An outfit recommendations system creates real value for your customers at multiple touchpoints and delivers measurable benefits to your business.

AI Outfit Recommendations Revenue Uplift

By 2028, more than half of retail sales will take place online. With so much potential waiting to be realised, be an early adaptor in the experiential e-commerce landscape, position your business as one of the top players and start increasing your revenue today.

AI Retail Data

To find out more about how global retailers are utilising their AI Outfit Recommendations Strategy, you can download our case studies here.

AI Value Chain

AI in Fashion: An Extensive Guide To All Applications For Retail

Let’s have a comprehensive look at all current applications of AI in the fashion industry that can be integrated into a retailer’s value chain:

Artificial Intelligence (AI) has swept into many industries with the potential to revolutionise businesses through higher speed, lowered operational costs and access to a depth of consumer and market data that promise a strong competitive edge.

AI is a branch of computer science that stimulates intelligent behaviour in computer-controlled machines to perform tasks associated with human reasoning and capabilities.

It was no surprise that the fashion industry’s initial reaction to AI was a curious eagerness to be at the forefront of innovation mixed with reluctance. After all, automating an industry built on human creativity does come with understandable concerns.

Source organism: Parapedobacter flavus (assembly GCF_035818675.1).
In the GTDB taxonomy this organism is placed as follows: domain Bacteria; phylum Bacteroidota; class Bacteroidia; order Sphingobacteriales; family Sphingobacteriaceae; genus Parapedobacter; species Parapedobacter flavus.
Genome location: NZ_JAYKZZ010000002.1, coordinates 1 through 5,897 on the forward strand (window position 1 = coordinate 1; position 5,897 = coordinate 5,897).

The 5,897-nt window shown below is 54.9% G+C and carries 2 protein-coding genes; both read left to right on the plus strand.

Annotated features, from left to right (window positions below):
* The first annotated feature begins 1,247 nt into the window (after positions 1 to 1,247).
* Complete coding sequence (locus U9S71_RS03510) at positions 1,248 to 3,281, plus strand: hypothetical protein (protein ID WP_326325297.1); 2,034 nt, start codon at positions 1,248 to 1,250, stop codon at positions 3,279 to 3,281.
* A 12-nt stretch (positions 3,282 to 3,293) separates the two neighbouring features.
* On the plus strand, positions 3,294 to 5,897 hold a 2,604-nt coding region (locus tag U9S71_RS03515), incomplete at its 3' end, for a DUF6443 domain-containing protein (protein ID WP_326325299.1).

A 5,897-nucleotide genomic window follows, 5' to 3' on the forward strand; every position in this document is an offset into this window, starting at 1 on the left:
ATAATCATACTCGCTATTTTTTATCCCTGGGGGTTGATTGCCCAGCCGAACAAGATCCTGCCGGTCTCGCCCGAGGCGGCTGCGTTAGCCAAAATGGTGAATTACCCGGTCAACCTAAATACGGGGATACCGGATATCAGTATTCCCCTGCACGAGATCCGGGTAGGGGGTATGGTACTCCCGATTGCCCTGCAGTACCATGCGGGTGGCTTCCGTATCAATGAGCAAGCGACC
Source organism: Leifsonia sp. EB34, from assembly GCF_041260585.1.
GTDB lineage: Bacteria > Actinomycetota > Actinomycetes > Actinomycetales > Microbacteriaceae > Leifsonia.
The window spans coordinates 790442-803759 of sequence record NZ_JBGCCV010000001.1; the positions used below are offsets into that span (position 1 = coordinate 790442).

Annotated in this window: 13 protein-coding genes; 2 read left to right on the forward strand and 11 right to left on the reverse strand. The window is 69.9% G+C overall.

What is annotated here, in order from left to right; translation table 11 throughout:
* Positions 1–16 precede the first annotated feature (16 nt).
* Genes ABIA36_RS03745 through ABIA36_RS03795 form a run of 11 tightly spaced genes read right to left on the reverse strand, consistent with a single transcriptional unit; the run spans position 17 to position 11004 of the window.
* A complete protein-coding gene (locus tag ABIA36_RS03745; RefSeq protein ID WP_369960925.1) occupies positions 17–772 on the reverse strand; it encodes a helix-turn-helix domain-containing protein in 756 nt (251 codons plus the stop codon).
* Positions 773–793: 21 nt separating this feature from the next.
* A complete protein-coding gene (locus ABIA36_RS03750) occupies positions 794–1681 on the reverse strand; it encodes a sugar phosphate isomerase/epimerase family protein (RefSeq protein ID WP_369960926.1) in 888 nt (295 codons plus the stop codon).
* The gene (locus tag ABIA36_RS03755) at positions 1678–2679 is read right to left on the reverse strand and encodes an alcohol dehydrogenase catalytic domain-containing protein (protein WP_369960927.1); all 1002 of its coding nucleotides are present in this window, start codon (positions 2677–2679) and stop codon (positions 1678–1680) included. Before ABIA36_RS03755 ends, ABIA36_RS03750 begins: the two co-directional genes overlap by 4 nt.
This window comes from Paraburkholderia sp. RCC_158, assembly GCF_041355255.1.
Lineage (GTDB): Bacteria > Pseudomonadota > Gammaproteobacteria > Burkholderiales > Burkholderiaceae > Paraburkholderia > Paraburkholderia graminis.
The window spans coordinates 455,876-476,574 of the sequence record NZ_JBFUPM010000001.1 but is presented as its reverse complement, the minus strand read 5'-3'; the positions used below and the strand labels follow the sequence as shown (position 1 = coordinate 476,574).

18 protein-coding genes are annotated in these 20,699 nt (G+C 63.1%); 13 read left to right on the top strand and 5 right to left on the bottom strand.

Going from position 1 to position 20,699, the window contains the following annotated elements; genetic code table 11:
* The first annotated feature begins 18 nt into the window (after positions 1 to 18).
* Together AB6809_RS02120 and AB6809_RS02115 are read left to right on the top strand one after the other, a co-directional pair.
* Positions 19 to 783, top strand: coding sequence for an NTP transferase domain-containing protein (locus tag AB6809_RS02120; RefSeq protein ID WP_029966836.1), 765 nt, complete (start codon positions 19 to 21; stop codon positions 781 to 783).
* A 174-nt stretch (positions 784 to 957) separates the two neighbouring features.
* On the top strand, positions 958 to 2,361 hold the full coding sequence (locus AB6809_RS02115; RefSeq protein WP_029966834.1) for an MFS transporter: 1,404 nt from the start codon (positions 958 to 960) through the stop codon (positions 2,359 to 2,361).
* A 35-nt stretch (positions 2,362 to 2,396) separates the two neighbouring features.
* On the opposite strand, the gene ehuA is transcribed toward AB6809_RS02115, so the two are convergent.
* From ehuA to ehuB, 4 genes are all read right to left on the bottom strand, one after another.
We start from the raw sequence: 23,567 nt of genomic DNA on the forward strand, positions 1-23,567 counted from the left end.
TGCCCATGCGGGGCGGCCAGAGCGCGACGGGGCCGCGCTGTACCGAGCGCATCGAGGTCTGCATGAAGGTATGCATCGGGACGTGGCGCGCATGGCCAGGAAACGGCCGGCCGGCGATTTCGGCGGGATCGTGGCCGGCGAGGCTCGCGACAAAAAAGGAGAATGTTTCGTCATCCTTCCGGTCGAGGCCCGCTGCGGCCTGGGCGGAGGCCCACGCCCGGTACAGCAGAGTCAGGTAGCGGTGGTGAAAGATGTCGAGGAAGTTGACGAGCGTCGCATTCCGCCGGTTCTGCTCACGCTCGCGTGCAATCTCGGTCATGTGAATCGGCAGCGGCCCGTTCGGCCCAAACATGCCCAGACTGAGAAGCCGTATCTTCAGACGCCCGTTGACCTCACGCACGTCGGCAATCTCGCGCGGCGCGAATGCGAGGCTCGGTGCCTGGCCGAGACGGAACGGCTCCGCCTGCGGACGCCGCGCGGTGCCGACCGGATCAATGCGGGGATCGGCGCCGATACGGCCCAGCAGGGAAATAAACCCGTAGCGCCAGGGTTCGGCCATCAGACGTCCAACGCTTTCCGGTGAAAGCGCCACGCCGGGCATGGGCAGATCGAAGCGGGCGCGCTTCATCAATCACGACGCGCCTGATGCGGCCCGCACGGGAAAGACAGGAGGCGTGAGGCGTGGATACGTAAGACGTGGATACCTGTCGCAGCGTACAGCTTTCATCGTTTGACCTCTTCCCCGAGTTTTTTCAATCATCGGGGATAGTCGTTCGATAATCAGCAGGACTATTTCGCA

At this point, it is important to highlight that AI uses human reasoning as a model but the end goal is not replacing it.

Best use cases in fashion look at AI as “Augmentative Intelligence”: Utilising machine learning, algorithms and rich data to augment the capabilities of humans and businesses.

The key here is to understand different applications of AI in fashion and adopt a tailored approach that plugs only into the areas where it can add value to your business model.

 

AI in BUSINESS OPERATIONS

AI in Fashion Business Operations

Design and Product Development

AI to Assist New Product Development

By tracking design elements like colour, fabric, patterns and cut as well as their past retail performance and future performance indicators, AI reinforces and gives credibility to the creative decision-making process of product development in fashion.

AI as Designer

Using a powerful algorithm that analyses past designs and future trends, AI makes new apparel designs complete with sewing patterns. Retailers can choose to send AI-designed apparel straight to manufacturing or incorporate this as an additional step to automate the pattern making and fit process.

Human designers can then make alterations on these pre-designed garments to significantly speed up design to market time.

AI in Textiles

Garment Manufacturing

AI scales the manufacturing process in fashion through automating fabric quality control, pattern inspections, colour matching and defect detection. Manual manufacturing processes are completed by AI at a fraction of the time with increased accuracy.